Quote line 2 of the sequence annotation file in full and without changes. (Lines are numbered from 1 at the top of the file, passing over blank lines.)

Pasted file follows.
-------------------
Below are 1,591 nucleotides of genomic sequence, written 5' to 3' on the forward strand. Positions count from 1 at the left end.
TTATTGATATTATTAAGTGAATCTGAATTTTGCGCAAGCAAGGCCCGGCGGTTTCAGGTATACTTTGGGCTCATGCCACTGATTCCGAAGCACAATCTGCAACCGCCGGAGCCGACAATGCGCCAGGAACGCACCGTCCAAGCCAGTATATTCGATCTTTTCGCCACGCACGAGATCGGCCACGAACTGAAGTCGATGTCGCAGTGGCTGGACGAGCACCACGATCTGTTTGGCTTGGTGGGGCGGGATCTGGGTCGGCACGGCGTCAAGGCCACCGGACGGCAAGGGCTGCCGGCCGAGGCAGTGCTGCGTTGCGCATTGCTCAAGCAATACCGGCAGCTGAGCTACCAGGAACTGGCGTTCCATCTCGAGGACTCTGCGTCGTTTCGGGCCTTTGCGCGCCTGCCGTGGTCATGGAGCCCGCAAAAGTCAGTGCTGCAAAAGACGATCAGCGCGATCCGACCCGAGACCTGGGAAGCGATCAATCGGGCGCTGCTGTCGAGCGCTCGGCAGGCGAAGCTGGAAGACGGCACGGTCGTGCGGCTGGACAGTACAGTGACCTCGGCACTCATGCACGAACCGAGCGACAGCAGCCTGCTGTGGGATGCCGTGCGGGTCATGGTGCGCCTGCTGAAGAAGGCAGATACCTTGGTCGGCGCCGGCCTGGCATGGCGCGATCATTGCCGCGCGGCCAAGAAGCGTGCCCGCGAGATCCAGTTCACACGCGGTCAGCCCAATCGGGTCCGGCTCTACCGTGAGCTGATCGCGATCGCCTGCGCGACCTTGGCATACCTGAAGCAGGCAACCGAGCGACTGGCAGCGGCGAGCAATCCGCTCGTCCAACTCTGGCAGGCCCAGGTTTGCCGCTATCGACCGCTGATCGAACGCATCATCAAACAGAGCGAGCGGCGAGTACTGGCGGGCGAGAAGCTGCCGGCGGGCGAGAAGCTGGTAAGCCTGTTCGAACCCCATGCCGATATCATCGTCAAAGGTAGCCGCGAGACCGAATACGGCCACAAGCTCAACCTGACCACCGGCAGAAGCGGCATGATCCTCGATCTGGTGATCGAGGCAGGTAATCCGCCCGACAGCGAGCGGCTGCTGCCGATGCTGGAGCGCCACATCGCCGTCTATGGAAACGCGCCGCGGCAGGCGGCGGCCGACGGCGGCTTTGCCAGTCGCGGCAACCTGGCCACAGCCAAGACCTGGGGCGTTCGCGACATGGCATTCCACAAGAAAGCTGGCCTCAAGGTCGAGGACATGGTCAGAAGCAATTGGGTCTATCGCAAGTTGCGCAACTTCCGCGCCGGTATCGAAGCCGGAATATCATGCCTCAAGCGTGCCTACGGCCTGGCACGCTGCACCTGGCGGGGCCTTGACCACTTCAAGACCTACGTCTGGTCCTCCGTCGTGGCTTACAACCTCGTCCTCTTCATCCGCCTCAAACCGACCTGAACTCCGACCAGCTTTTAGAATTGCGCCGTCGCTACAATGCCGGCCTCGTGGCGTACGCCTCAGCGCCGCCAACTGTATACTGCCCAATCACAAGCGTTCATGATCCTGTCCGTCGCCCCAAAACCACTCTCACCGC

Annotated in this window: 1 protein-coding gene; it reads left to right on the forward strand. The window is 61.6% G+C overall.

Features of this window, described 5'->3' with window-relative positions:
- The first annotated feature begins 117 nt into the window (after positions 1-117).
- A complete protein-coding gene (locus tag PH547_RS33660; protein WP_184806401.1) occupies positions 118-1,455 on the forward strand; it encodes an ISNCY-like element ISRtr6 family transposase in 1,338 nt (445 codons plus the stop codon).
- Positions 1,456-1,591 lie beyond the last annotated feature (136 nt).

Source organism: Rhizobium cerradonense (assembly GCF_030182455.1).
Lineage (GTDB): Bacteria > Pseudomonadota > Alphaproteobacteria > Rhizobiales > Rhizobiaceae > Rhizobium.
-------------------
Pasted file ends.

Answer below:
TTATTGATATTATTAAGTGAATCTGAATTTTGCGCAAGCAAGGCCCGGCGGTTTCAGGTATACTTTGGGCTCATGCCACTGATTCCGAAGCACAATCTGCAACCGCCGGAGCCGACAATGCGCCAGGAACGCACCGTCCAAGCCAGTATATTCGATCTTTTCGCCACGCACGAGATCGGCCACGAACTGAAGTCGATGTCGCAGTGGCTGGACGAGCACCACGATCTGTTTGGCTTGGTGGGGCGGGATCTGGGTCGGCACGGCGTCAAGGCCACCGGACGGCAAGGGCTGCCGGCCGAGGCAGTGCTGCGTTGCGCATTGCTCAAGCAATACCGGCAGCTGAGCTACCAGGAACTGGCGTTCCATCTCGAGGACTCTGCGTCGTTTCGGGCCTTTGCGCGCCTGCCGTGGTCATGGAGCCCGCAAAAGTCAGTGCTGCAAAAGACGATCAGCGCGATCCGACCCGAGACCTGGGAAGCGATCAATCGGGCGCTGCTGTCGAGCGCTCGGCAGGCGAAGCTGGAAGACGGCACGGTCGTGCGGCTGGACAGTACAGTGACCTCGGCACTCATGCACGAACCGAGCGACAGCAGCCTGCTGTGGGATGCCGTGCGGGTCATGGTGCGCCTGCTGAAGAAGGCAGATACCTTGGTCGGCGCCGGCCTGGCATGGCGCGATCATTGCCGCGCGGCCAAGAAGCGTGCCCGCGAGATCCAGTTCACACGCGGTCAGCCCAATCGGGTCCGGCTCTACCGTGAGCTGATCGCGATCGCCTGCGCGACCTTGGCATACCTGAAGCAGGCAACCGAGCGACTGGCAGCGGCGAGCAATCCGCTCGTCCAACTCTGGCAGGCCCAGGTTTGCCGCTATCGACCGCTGATCGAACGCATCATCAAACAGAGCGAGCGGCGAGTACTGGCGGGCGAGAAGCTGCCGGCGGGCGAGAAGCTGGTAAGCCTGTTCGAACCCCATGCCGATATCATCGTCAAAGGTAGCCGCGAGACCGAATACGGCCACAAGCTCAACCTGACCACCGGCAGAAGCGGCATGATCCTCGATCTGGTGATCGAGGCAGGTAATCCGCCCGACAGCGAGCGGCTGCTGCCGATGCTGGAGCGCCACATCGCCGTCTATGGAAACGCGCCGCGGCAGGCGGCGGCCGACGGCGGCTTTGCCAGTCGCGGCAACCTGGCCACAGCCAAGACCTGGGGCGTTCGCGACATGGCATTCCACAAGAAAGCTGGCCTCAAGGTCGAGGACATGGTCAGAAGCAATTGGGTCTATCGCAAGTTGCGCAACTTCCGCGCCGGTATCGAAGCCGGAATATCATGCCTCAAGCGTGCCTACGGCCTGGCACGCTGCACCTGGCGGGGCCTTGACCACTTCAAGACCTACGTCTGGTCCTCCGTCGTGGCTTACAACCTCGTCCTCTTCATCCGCCTCAAACCGACCTGAACTCCGACCAGCTTTTAGAATTGCGCCGTCGCTACAATGCCGGCCTCGTGGCGTACGCCTCAGCGCCGCCAACTGTATACTGCCCAATCACAAGCGTTCATGATCCTGTCCGTCGCCCCAAAACCACTCTCACCGC